Mendelsohn: The Monkees were two years behind the curve, Klinger. That’s why they don’t get any respect. They were making well-appointed pop from 1966 in 1968. The Beatles were world-beating with Sgt. Pepper, the Band was about reshape the way musicians thought about music, and the Rolling Stones were gearing up for an epic run. The reason Headquarters is slightly more respected is because the Monkees played most of their own instruments and wrote more than a quarter of the songs. You’ve essentially handed me the equivalent of a 1966 Miley Cyrus record. We get it. The Monkees are rock ‘n’ roll. They take drugs and have sex. Whoopity doo.

Klinger: Wow. Maybe I misstated something somewhere. I didn’t say the Monkees were paving the way for the future of music. I said this was a great pop record. One that has some really good songs on it. Go back and listen to “What Am I Doing Hangin’ ’Round” for further proof. But sure. Miley Cyrus.

Mendelsohn: I’m sorry. That was really harsh. The Monkees aren’t Miley Cyrus. That’s just mean of me, I apologize. I’m trying to be a better man, Klinger. I don’t want to be so banal about music that comes with preconceived notions. I’m trying to relax and go with the flow. Pisces, Aquarius, Capricorn & Jones Ltd. ain’t a bad record. The Monkees know what they are doing. If you want to chalk up a couple of points in the pro column, they did go out and enlist Nilsson along with Carole King and Gerry Goffin to write some epic songs about meaningless sexual encounters. They dabble in proto alt-country and they recorded “Pleasant Valley Sunday” — and even my sad, hateful little heart can’t hate that song.

On the one hand, they didn’t really write or play any of this record. On the other hand, it’s a really good record and I probably shouldn’t care that a manufactured band gained cognizance, fought for autonomy and then turned around, farmed out the hard work, and manufactured this record. And … I’ve just fallen down the meta-record hole. Please throw me a line.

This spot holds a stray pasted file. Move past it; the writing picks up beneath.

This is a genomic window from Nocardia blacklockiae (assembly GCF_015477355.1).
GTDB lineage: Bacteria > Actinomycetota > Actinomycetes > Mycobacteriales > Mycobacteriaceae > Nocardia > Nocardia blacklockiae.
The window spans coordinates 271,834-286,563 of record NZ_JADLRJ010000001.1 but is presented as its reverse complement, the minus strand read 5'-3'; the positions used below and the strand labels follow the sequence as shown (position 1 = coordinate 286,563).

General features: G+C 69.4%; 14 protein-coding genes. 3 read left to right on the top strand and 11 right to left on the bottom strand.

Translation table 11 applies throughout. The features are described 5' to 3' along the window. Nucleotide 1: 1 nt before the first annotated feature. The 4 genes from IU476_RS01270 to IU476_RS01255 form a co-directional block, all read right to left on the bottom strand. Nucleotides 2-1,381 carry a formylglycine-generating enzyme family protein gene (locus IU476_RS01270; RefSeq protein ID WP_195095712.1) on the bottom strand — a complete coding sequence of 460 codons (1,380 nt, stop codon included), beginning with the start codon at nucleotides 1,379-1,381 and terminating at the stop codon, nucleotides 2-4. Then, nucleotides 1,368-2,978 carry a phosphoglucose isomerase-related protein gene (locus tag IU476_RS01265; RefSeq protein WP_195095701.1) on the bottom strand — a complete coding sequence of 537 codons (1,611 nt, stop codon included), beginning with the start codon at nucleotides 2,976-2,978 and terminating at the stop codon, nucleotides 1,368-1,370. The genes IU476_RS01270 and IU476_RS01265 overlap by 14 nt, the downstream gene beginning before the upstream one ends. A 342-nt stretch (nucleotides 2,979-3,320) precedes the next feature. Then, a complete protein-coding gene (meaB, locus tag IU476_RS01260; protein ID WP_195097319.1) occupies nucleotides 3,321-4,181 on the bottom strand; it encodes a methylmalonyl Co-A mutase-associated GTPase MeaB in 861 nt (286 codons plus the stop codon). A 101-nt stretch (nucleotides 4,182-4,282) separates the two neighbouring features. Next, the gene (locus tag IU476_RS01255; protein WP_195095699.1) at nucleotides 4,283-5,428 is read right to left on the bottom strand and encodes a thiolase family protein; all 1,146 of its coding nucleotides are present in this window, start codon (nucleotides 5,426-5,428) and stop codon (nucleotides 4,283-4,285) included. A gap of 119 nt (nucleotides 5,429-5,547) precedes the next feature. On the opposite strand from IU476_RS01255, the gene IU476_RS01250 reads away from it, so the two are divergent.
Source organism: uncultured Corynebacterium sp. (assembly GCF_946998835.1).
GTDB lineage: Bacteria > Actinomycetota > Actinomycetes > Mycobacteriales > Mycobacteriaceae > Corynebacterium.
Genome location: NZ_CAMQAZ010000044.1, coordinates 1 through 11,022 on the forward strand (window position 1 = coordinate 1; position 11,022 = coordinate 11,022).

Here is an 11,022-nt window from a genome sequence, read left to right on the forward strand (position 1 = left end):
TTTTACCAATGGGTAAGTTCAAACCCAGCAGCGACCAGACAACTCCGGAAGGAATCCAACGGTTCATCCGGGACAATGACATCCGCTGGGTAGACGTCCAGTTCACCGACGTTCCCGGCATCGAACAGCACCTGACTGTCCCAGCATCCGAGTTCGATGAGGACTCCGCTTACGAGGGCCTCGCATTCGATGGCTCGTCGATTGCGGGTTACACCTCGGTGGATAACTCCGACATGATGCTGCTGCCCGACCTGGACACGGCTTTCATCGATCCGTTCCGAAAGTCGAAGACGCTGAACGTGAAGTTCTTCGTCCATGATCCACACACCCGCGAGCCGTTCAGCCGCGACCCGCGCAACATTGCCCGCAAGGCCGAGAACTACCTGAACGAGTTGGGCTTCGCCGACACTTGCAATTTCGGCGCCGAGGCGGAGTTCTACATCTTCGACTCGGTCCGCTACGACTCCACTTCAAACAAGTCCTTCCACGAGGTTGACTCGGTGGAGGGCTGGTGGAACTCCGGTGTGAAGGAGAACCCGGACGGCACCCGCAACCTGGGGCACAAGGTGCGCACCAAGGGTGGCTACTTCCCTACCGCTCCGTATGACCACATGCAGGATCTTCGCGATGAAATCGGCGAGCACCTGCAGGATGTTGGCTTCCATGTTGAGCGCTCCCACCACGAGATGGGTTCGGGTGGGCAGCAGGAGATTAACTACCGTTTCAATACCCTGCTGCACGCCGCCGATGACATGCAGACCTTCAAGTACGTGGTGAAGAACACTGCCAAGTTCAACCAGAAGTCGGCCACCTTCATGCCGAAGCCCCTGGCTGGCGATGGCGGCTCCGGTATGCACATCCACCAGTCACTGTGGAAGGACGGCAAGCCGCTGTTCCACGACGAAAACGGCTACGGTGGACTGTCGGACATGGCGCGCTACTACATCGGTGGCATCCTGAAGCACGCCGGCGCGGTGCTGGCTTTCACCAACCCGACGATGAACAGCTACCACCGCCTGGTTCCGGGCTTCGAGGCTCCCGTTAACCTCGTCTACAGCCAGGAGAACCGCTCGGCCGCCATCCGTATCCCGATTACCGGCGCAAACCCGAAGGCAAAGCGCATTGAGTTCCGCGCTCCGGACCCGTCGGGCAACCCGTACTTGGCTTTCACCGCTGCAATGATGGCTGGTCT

Klinger: Sure, let me help you with that, since you’ve been so charitable. First of all, Nesmith did write “Daily Nightly” on this record (and wrote a number of other great songs both for the Monkees and in his solo career), and the group does play throughout the album. Micky Dolenz was one of the first to bring the Moog to the pop audience. Second of all, many of the songs on the album were written by friends of the group (Chip Douglas, Bill Martin, John London, Harry Nilsson), and regardless, the idea that they didn’t write enough songs or play all the instruments is a complete strawman argument. Does it matter who wrote “The Door Into Summer?” A great song is a great song, and a great song deserves to be heard.

What sets a pop singer apart is the idea of taste — the ability to, left to one’s own devices, choose the right song, the right arranger, the right producer, and then collaborate together to create something memorable. And the Monkees, once they got rid of Don Kirshner, had impeccable taste. Which could explain why they were appreciated by “real” musicians like Jimi Hendrix (who they brought on to play on their 1967 US tour), the Beatles (who invited them to Abbey Road during the recording of “A Day in the Life”), and Crosby, Stills and Nash (who formed at Peter Tork’s house).